Research & Evaluation

Sharing Science Workshops 2009 Summative Evaluation

Report date: June, 2010



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General Description: 

The Museum of Science partnered with the Center for High-rate Nanomanufacturing to create a sequence of professional development experiences in science communication and hands-on learning for graduate students and post-docs. The Sharing Science Workshops were intended to help graduate students who work with the CHN program to improve their abilities to present their research to a variety of scientific and nonscientific audiences. The sequence included a half-day "Sharing Science" workshop, a half-day guided "Practicum" with museum visitors, and optional participation in NanoDays events at MOS. The UMass Donahue Institute undertook an evaluation of the first two programs to better understand their impact.

Major Findings: 

From the report's conclusion: "Participants had very favorable impressions of the workshops, with 98% rating the half-day workshop as “very useful” or “extremely useful”, and all but one participant at the practicum day agreeing or strongly agreeing that they would encourage other graduate students to complete the Sharing Science Workshops. Moreover, 80% or more agreed or strongly agreed that, as a result of the workshops, improving their science communication skills became a greater priority, they have a better understanding of the purposes of education and outreach, they feel more confident about engaging people with science demonstrations, they're more motivated to try getting involved in doing some education and outreach, and they feel better equipped to explain their research to nonscientists and to children.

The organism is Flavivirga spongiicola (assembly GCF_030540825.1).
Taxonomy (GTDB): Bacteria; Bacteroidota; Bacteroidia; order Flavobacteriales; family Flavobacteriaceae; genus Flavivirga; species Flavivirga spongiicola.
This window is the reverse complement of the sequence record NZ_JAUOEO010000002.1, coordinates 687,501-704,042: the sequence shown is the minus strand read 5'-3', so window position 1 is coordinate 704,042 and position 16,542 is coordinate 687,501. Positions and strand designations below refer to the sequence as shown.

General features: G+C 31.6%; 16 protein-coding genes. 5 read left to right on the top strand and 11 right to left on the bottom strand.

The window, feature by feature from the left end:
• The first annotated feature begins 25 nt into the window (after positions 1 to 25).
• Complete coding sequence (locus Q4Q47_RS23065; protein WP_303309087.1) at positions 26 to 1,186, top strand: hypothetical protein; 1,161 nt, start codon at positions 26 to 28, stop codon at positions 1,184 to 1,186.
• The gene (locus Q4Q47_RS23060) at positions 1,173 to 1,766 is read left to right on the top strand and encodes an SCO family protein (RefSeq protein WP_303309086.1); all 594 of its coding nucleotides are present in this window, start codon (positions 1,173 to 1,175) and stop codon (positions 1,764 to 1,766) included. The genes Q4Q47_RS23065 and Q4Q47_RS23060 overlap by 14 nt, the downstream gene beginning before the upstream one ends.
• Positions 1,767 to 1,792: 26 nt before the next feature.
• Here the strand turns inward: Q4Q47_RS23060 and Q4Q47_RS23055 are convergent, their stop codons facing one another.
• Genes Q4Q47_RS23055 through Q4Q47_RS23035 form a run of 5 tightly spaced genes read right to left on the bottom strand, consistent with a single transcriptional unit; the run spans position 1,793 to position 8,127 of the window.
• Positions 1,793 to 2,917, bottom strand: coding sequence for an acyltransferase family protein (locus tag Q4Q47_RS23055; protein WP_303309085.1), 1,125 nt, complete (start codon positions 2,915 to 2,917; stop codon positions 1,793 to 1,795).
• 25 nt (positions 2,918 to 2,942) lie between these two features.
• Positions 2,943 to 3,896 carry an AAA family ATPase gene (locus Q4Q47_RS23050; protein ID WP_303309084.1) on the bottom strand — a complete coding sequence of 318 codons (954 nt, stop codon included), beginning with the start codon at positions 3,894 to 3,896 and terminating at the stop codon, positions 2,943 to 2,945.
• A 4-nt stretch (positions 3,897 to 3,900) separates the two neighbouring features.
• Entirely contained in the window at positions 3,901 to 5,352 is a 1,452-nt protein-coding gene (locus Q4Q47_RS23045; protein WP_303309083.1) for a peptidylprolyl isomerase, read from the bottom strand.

Open-ended questions revealed specific program strengths as well as concrete suggestions for improving future versions of these workshops. In light of strong positive ratings from participants in the practicum day, it is important to note that far fewer students participated in it because it was optional and offered on a Sunday.

By strengthening graduate students' science communication skills, the workshops also supported broader goals of CHN's education and outreach activities, which include increasing interaction among faculty and students from the three participating institutions, increasing the public's awareness of the importance of science and technology, and preparing students for careers in nanotechnology research and manufacturing."

Type of product(s) studied: 

  • Professional development, meetings, workshops

Method(s) of data collection: 

  • interviews
  • surveys


UMass Donahue Institute Research and Evaluation Group

Associated product(s): 



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